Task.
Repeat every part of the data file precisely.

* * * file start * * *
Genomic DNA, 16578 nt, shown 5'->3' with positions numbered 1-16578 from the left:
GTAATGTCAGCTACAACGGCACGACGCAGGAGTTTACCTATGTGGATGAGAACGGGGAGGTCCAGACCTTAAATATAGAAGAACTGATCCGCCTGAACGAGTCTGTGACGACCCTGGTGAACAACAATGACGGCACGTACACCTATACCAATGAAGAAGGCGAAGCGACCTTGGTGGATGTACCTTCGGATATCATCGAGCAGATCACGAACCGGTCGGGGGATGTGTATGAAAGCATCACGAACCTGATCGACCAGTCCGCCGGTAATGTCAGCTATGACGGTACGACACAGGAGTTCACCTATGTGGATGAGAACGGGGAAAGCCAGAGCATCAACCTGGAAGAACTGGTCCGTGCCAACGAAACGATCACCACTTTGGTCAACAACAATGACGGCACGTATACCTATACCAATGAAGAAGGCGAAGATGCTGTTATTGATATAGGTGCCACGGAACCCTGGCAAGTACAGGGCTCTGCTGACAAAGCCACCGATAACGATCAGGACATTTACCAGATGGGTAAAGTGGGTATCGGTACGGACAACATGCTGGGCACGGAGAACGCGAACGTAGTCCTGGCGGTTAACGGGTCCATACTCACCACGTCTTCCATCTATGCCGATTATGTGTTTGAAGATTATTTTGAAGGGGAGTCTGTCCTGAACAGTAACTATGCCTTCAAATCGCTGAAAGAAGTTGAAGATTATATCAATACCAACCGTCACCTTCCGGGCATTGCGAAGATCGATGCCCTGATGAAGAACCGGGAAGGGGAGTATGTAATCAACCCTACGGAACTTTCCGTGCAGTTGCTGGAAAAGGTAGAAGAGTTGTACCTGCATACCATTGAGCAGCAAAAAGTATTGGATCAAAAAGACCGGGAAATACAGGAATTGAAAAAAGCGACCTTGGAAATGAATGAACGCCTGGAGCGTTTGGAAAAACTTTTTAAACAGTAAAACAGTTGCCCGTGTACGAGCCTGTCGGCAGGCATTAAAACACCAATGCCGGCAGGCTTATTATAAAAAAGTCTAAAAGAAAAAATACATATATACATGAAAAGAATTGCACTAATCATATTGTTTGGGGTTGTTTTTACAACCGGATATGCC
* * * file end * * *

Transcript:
Genomic DNA, 16578 nt, shown 5'->3' with positions numbered 1-16578 from the left:
GTAATGTCAGCTACAACGGCACGACGCAGGAGTTTACCTATGTGGATGAGAACGGGGAGGTCCAGACCTTAAATATAGAAGAACTGATCCGCCTGAACGAGTCTGTGACGACCCTGGTGAACAACAATGACGGCACGTACACCTATACCAATGAAGAAGGCGAAGCGACCTTGGTGGATGTACCTTCGGATATCATCGAGCAGATCACGAACCGGTCGGGGGATGTGTATGAAAGCATCACGAACCTGATCGACCAGTCCGCCGGTAATGTCAGCTATGACGGTACGACACAGGAGTTCACCTATGTGGATGAGAACGGGGAAAGCCAGAGCATCAACCTGGAAGAACTGGTCCGTGCCAACGAAACGATCACCACTTTGGTCAACAACAATGACGGCACGTATACCTATACCAATGAAGAAGGCGAAGATGCTGTTATTGATATAGGTGCCACGGAACCCTGGCAAGTACAGGGCTCTGCTGACAAAGCCACCGATAACGATCAGGACATTTACCAGATGGGTAAAGTGGGTATCGGTACGGACAACATGCTGGGCACGGAGAACGCGAACGTAGTCCTGGCGGTTAACGGGTCCATACTCACCACGTCTTCCATCTATGCCGATTATGTGTTTGAAGATTATTTTGAAGGGGAGTCTGTCCTGAACAGTAACTATGCCTTCAAATCGCTGAAAGAAGTTGAAGATTATATCAATACCAACCGTCACCTTCCGGGCATTGCGAAGATCGATGCCCTGATGAAGAACCGGGAAGGGGAGTATGTAATCAACCCTACGGAACTTTCCGTGCAGTTGCTGGAAAAGGTAGAAGAGTTGTACCTGCATACCATTGAGCAGCAAAAAGTATTGGATCAAAAAGACCGGGAAATACAGGAATTGAAAAAAGCGACCTTGGAAATGAATGAACGCCTGGAGCGTTTGGAAAAACTTTTTAAACAGTAAAACAGTTGCCCGTGTACGAGCCTGTCGGCAGGCATTAAAACACCAATGCCGGCAGGCTTATTATAAAAAAGTCTAAAAGAAAAAATACATATATACATGAAAAGAATTGCACTAATCATATTGTTTGGGGTTGTTTTTACAACCGGATATGCC